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Lagoon - the Open Source Application Delivery Platform for Kubernetes#

Lagoon gives developers what they dream about. It's a system that allows developers to run the exact same code in their local and production environment. The same Docker images, the same service configurations, and the same code.

Where do I start?#

If you want to use Lagoon to host your website or application, visit Using Lagoon - The Basics

To get more in depth with Lagoon functionality, visit Using Lagoon - Advanced

To understand how Lagoon works, check out Lagoon Concepts - The Basics

and for a deeper understanding, Lagoon Concepts - Advanced

If you want to develop Lagoon (add features, fix bugs), Developing Lagoon

TL;DR: How Lagoon Works#

  1. Developers define and configure needed services within YAML files.
  2. When they are happy, they push the code to Git.
  3. Lagoon parses the YAML files and adds in any additional needed configuration.
  4. Lagoon builds the needed Docker images.
  5. Lagoon pushes them to a Docker registry.
  6. Lagoon creates the needed resources in Kubernetes.
  7. Lagoon monitors the deployment of the containers.
  8. When all is done, Lagoon informs the developers in different ways (Slack, email, website, etc).


Questions? Ideas? Meet the maintainers and contributors.

Chat with us on the Lagoon Discord:

A couple of things about Lagoon#

  1. Lagoon is based on microservices. The deployment and build workflow is very complex. We have multiple version control sources, multiple clusters, and multiple notification systems. Each deployment is unique and can take from seconds to hours. It's built with flexibility and robustness in mind. Microservices communicate through a messaging system, which allows us to scale individual services up and down. It allows us to survive down times of individual services. It also allows us to try out new parts of Lagoon in production without affecting others.
  2. Lagoon uses many programming languages. Each programming language has specific strengths. We try to decide which language makes the most sense for each service. Currently, a lot of Lagoon is built in Node.js. This is partly because we started with Node.js, but also because Node.js allows asynchronous processing of webhooks, tasks and more. We are likely going to change the programming language of some services. This is what is great about microservices! We can replace a single service with another language without worrying about other parts of the platform.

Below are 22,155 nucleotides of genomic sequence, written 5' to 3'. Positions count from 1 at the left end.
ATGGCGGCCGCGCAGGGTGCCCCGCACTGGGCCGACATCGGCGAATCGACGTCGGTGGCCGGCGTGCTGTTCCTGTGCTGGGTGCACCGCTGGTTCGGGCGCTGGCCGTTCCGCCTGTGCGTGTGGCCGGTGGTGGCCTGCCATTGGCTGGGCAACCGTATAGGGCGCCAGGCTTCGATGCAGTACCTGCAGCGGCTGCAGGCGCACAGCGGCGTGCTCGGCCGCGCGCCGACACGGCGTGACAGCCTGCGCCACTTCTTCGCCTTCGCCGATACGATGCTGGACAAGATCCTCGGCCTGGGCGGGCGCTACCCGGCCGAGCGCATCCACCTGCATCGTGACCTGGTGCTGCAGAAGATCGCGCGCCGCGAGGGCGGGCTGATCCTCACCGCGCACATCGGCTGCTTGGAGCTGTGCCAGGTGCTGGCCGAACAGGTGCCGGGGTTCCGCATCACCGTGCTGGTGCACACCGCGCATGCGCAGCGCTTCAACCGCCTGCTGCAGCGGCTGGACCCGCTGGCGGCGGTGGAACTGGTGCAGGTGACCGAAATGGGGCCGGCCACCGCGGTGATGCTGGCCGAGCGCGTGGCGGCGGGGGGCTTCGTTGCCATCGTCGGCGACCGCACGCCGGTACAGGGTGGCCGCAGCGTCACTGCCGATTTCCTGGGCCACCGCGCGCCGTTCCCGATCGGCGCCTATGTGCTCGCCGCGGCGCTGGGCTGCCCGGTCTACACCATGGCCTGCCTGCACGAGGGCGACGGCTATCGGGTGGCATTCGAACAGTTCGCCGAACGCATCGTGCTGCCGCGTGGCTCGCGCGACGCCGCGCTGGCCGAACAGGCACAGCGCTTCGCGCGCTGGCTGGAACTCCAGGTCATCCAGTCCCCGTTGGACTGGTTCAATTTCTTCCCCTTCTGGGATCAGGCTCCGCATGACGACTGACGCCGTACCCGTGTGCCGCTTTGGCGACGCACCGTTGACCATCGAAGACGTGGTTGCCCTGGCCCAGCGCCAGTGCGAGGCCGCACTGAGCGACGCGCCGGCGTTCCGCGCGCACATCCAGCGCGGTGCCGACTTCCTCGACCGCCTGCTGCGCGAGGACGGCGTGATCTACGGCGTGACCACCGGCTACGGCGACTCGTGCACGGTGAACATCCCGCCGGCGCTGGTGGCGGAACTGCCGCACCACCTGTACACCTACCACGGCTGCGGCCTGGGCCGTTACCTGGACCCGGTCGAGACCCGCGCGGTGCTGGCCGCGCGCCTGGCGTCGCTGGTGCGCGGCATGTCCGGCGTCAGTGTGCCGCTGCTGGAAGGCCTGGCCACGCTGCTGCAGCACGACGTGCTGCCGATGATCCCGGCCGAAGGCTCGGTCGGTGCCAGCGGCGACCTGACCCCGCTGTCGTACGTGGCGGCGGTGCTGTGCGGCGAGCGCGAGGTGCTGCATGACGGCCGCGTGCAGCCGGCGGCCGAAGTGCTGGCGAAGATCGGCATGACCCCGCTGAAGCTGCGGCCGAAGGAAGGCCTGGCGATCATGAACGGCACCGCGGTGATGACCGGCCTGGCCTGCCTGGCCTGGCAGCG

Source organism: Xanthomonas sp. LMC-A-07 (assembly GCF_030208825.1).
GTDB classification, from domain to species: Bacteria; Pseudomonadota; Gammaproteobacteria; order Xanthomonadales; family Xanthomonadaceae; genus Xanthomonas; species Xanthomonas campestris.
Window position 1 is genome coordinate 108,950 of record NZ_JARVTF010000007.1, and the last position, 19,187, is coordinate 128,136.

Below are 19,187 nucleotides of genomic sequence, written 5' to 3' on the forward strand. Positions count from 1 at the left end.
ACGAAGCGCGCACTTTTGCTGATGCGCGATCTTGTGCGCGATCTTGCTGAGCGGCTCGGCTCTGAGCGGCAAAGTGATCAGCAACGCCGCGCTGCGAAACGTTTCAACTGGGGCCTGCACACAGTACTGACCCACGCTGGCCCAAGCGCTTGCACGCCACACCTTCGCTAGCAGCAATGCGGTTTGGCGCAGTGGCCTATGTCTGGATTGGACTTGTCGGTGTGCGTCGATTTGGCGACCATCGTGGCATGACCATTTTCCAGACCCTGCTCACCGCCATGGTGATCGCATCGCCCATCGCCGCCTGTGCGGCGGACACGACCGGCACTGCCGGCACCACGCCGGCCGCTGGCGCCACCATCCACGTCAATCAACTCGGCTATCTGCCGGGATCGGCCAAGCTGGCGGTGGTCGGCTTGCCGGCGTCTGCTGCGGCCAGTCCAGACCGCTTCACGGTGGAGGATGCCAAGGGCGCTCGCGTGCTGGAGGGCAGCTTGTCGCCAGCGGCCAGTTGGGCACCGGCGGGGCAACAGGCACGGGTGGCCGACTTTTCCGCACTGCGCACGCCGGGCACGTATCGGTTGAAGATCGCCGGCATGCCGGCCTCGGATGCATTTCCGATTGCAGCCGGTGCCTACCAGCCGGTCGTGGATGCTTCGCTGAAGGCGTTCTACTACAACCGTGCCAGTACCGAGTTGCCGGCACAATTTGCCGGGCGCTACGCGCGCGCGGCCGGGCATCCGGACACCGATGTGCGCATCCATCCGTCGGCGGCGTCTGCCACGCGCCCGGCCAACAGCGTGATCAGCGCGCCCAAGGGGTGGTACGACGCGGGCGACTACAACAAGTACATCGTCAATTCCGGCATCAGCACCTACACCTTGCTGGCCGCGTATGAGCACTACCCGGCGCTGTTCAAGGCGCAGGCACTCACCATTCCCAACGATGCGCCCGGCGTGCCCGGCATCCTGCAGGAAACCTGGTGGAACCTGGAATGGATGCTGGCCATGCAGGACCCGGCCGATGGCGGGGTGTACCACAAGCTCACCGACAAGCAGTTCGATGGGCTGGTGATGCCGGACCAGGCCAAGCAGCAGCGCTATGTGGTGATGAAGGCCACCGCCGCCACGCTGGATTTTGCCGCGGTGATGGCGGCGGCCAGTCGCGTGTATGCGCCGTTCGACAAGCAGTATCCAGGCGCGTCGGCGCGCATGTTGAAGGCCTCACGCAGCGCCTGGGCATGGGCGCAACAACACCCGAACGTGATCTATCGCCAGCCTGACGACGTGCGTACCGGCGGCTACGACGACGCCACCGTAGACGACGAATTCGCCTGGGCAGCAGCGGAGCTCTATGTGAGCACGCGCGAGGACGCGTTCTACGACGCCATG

3. Lagoon is not Drupal-specific. Everything has been built so that it can run any Docker image. There are existing Docker images for Drupal, and support for Drupal-specific tools like Drush. But that's it!
  4. Lagoon is DevOps. It allows developers to define the services they need and customize them as they need. You might think this is not the right way to do it, and gives too much power to developers. We believe that as system engineers, we need to empower developers. If we allow developers to define services locally, and test them locally, they will find bugs and mistakes themselves.
  5. Lagoon runs on Docker and Kubernetes. (That one should be obvious, right?)
  6. Lagoon can be completely locally developed and tested.
  7. Lagoon is completely integration tested. This means we can test the whole process. From receiving Git webhooks to deploying into a Docker container, the same Git hash is deployed in the cluster.
  8. Most important: It's a work in progress. It's not done yet. At, we believe that as a hosting community, we need to work together and share code where we can.

We want you to understand the Lagoon infrastructure and how the services work together. Here is a schema (it's a little out of date - it doesn't include some of the more recent services we've added, or cover Kubernetes, so we're working on an update!): Lucid Chart

History of Lagoon#

As described, Lagoon is a dream come true. At, we've been hosting Drupal for more than 8 years. This is the fourth major iteration of our hosting platform. The third iteration was built around Puppet and Ansible. Every single piece of the platform was done with configuration management. This allowed very fast setup of new servers, but at the same time was also lacking customizability for developers. We implemented some customizability, with some already with Docker in production. However, we were never completely happy with it. We realized that our existing platform wasn't enough. With the rise of decoupled Drupal, the need to run Node.js on the server side, the requests for Elasticsearch, and different Solr versions, we had to do more. ‌

At the same time, we've been using Docker for many years for local development. It was always an idea to use Docker for everything in production. The only problem was the connection between local development and production environments. There are other systems that allow you to run Drupal in Docker in production. But, nothing allowed you to test the exact same images and services locally and in production.

Lagoon was born in 2017. It has since been developed into a system that runs Docker in production. Lagoon has replaced our third generation hosting platform with a cutting edge all Docker-based system.

Open Source#

At, we believe in open source. It was always troubling for us that open source code like Drupal was hosted on proprietary hosting platforms. The strength and success of a hosting company is not just their deployment systems or service configurations. It's the the people and knowledge that run the platform. The processes, skills, ability to react to unforeseen situations, and last but not least, the support they provide their clients.


Lagoon is available under an Apache 2.0 License.